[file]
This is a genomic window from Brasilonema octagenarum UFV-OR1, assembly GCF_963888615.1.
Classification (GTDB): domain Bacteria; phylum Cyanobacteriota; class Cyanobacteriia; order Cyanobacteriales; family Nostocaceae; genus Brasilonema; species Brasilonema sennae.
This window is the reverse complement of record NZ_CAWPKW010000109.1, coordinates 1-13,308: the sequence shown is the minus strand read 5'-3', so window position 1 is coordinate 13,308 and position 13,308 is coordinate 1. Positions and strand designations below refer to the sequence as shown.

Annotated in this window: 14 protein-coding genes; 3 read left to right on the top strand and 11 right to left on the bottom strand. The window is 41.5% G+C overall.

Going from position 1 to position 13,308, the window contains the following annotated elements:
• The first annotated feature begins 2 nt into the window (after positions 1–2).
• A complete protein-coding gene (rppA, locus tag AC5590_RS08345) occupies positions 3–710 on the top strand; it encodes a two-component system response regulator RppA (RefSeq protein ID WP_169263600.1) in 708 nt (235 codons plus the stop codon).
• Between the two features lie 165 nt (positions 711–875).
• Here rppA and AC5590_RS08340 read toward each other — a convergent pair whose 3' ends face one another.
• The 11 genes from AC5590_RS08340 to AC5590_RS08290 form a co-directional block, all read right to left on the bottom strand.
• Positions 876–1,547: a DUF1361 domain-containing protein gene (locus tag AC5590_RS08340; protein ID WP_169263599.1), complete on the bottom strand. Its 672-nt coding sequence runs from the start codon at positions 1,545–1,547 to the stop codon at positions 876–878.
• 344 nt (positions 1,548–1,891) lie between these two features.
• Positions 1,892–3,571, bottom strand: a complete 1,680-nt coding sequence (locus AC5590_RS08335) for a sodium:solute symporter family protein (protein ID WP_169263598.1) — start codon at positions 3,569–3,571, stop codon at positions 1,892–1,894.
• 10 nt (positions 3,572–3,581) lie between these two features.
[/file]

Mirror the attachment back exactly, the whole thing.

This is a genomic window from Brasilonema octagenarum UFV-OR1, assembly GCF_963888615.1.
Classification (GTDB): domain Bacteria; phylum Cyanobacteriota; class Cyanobacteriia; order Cyanobacteriales; family Nostocaceae; genus Brasilonema; species Brasilonema sennae.
This window is the reverse complement of record NZ_CAWPKW010000109.1, coordinates 1-13,308: the sequence shown is the minus strand read 5'-3', so window position 1 is coordinate 13,308 and position 13,308 is coordinate 1. Positions and strand designations below refer to the sequence as shown.

Annotated in this window: 14 protein-coding genes; 3 read left to right on the top strand and 11 right to left on the bottom strand. The window is 41.5% G+C overall.

Going from position 1 to position 13,308, the window contains the following annotated elements:
• The first annotated feature begins 2 nt into the window (after positions 1–2).
• A complete protein-coding gene (rppA, locus tag AC5590_RS08345) occupies positions 3–710 on the top strand; it encodes a two-component system response regulator RppA (RefSeq protein ID WP_169263600.1) in 708 nt (235 codons plus the stop codon).
• Between the two features lie 165 nt (positions 711–875).
• Here rppA and AC5590_RS08340 read toward each other — a convergent pair whose 3' ends face one another.
• The 11 genes from AC5590_RS08340 to AC5590_RS08290 form a co-directional block, all read right to left on the bottom strand.
• Positions 876–1,547: a DUF1361 domain-containing protein gene (locus tag AC5590_RS08340; protein ID WP_169263599.1), complete on the bottom strand. Its 672-nt coding sequence runs from the start codon at positions 1,545–1,547 to the stop codon at positions 876–878.
• 344 nt (positions 1,548–1,891) lie between these two features.
• Positions 1,892–3,571, bottom strand: a complete 1,680-nt coding sequence (locus AC5590_RS08335) for a sodium:solute symporter family protein (protein ID WP_169263598.1) — start codon at positions 3,569–3,571, stop codon at positions 1,892–1,894.
• 10 nt (positions 3,572–3,581) lie between these two features.